Muslim League

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All-India Muslim League
1 Background
2 Founding Fathers
3 Foundation
4 Early years
5 The search for a solution
6 Conception of Pakistan
7 Campaign for Pakistan
8 Influence on the future courses of India and Pakistan
8.1 Present Day Divisions of All India Muslim League which converted into Pakistan Muslim league 8.2 Muttahida Muslim League
8.3 All Pakistan Muslim League (Pervez Musharraf)
8.4 Pakistan Muslim League (N)
The All-India Muslim League,(Urdu: آل انڈیا مسلم لیگ), was founded by the All India Muhammadan Educational Conference at Dhaka (now Bangladesh), in 1906, in the context of the circumstances that were generated over the partition of Bengal in 1905. Being a political party to secure the interests of the Muslim diaspora in British India, the Muslim League played a decisive role during the 1940s in the Indian independence movement and developed into the driving force behind the creation of Pakistan as a Muslim state in the Indian subcontinent.[1] After the independence of India and Pakistan, the League continued as a minor party in India, especially in Kerala, where it is often in government within a coalition with others. In Pakistan, the League formed the country's first government, but disintegrated during the 1950s following an army coup. One or more factions of the Muslim League have been in power in most of the civilian governments of Pakistan since 1947. In Bangladesh, the party was revived in 1976 and won 14 seats in 1979 parliamentary election. Since then its importance has reduced, rendering it insignificant in the political arena.

Muslim rule was established across India between the 8th and the 14th centuries.[citation needed] The Muslim Mughal Empire ruled most of India from the early 16th century, but suffered a major decline in the 18th century. The decline of the Mughal empire and its successor states like Avadh led to a feeling of discontentment among Muslim elites. Muslims represented about 25-30% of the population of British India, and constituted the majority of the population in Baluchistan, East Bengal, Kashmir valley, North-West Frontier Province, West Punjab, and the Sindh region of the Karachi Presidency. In the late 19th century an Indian nationalist movement developed with the Indian National Congress being founded in 1885 as a forum, that became a political party subsequently. The Congress made no conscious efforts to enlist the Muslim community in its struggle for Indian independence. Although some Muslims were active in the Congress, majority of Muslim leaders did not trust the Hindu predominance and most of the Muslims remained reluctant to join the Congress Party. A turning point came in 1900 when the British administration in the largest Indian state, the United Provinces (now Uttar Pradesh), acceded to popular demands and made Hindi, written in the Devanagari script, the official language. This seemed to aggravate minority fears that the Hindu majority would seek to suppress their religion in an independent India. A British official, Sir Percival Griffiths, wrote of these perceptions: "the minority belief that their interest must be regarded as completely separate from those of the majority, and that ethnic tensions between the two communities was possible." Founding Fathers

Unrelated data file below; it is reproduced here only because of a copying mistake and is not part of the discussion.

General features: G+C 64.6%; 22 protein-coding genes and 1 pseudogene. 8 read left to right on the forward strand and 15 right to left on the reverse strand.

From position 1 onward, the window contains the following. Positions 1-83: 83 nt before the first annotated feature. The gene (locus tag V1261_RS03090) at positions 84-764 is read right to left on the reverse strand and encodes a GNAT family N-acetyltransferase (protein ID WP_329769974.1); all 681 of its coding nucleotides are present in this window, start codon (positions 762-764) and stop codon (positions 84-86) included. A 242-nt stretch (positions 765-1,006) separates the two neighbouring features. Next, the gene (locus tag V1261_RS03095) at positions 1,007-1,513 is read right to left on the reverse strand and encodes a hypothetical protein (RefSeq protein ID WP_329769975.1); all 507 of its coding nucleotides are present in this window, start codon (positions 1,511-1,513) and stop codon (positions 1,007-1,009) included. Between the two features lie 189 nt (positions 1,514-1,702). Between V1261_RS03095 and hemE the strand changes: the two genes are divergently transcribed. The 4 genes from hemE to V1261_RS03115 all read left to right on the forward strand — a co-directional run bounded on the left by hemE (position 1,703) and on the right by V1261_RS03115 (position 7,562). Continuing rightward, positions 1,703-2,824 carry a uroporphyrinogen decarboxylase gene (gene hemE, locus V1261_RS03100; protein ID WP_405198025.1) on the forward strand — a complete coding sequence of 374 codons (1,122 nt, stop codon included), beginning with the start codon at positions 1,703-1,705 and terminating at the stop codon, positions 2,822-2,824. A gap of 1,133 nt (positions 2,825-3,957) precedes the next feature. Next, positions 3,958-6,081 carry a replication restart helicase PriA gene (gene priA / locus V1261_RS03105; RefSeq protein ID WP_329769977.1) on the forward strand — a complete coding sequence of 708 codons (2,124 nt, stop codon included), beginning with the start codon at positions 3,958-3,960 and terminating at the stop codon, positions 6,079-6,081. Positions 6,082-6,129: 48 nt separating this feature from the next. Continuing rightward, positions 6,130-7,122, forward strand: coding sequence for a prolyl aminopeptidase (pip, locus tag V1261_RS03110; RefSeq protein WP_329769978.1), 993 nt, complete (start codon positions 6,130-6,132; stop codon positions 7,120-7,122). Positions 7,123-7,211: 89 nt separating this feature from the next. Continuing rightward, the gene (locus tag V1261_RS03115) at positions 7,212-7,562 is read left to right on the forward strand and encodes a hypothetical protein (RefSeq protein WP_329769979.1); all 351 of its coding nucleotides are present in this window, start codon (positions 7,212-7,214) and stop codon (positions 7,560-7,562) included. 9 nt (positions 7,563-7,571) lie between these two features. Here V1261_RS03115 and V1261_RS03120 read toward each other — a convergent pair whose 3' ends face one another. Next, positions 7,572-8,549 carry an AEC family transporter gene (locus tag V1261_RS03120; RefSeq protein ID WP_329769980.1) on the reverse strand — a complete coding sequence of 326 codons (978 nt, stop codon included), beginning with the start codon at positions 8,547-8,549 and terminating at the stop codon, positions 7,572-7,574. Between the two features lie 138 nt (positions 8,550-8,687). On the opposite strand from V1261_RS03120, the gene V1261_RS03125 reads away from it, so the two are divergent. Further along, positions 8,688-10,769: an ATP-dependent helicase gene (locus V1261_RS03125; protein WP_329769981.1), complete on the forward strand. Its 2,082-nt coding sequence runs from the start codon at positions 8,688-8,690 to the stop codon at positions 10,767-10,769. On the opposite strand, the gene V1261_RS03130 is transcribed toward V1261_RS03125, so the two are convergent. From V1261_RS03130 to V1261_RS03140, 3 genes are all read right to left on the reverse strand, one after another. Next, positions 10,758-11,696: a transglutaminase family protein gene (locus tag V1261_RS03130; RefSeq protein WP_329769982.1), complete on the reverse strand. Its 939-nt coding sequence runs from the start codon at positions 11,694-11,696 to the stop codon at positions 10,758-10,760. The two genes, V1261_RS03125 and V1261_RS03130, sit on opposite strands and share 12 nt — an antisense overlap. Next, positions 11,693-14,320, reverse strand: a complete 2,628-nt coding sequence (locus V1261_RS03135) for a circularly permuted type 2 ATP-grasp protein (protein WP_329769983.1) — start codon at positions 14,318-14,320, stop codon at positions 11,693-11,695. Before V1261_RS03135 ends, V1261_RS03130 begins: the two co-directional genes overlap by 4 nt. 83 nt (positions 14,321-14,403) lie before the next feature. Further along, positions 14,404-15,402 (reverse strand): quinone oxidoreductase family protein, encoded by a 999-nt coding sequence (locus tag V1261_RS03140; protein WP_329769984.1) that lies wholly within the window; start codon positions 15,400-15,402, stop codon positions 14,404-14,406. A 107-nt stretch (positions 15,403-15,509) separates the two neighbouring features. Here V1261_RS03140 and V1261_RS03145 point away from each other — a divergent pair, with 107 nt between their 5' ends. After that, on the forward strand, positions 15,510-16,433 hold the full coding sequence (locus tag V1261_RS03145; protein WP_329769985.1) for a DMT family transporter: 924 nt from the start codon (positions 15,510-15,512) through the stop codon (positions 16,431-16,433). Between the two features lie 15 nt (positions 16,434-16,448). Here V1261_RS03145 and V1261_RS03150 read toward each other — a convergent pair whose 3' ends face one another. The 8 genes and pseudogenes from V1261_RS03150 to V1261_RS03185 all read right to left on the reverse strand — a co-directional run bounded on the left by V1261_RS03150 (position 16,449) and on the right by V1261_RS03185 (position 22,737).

The All India Muslim League was founded by the admirers, companions, and followers of the Aligarh Movement. The formation of a Muslim political party on national level was being reckoned to be essential since 1901. The first stage of its formation was the meeting held at Lucknow in September 1906, with participation of representatives from all over India. The decision for re-consideration to form the all Indian Muslim political party was taken and further proceedings were adjourned until the next meeting of All India Muhammadan Educational Conference. The Simla Deputation reconsidered the issue in October 1906 and decided to frame the objectives of the...
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